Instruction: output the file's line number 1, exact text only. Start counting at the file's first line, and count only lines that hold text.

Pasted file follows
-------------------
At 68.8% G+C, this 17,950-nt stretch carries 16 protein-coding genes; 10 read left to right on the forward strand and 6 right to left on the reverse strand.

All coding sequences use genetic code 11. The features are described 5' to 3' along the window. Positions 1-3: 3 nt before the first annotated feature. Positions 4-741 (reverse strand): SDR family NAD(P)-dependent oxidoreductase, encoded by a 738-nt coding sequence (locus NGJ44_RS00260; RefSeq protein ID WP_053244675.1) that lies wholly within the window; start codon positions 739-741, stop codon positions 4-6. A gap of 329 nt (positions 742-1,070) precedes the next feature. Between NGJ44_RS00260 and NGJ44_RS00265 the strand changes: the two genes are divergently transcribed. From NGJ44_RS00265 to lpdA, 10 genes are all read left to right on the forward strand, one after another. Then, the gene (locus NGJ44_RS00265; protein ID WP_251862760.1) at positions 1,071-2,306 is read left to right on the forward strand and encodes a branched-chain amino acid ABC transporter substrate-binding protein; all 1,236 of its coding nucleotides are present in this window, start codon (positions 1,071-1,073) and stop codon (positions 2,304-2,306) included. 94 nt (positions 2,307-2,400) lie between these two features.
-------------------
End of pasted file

At 68.8% G+C, this 17,950-nt stretch carries 16 protein-coding genes; 10 read left to right on the forward strand and 6 right to left on the reverse strand.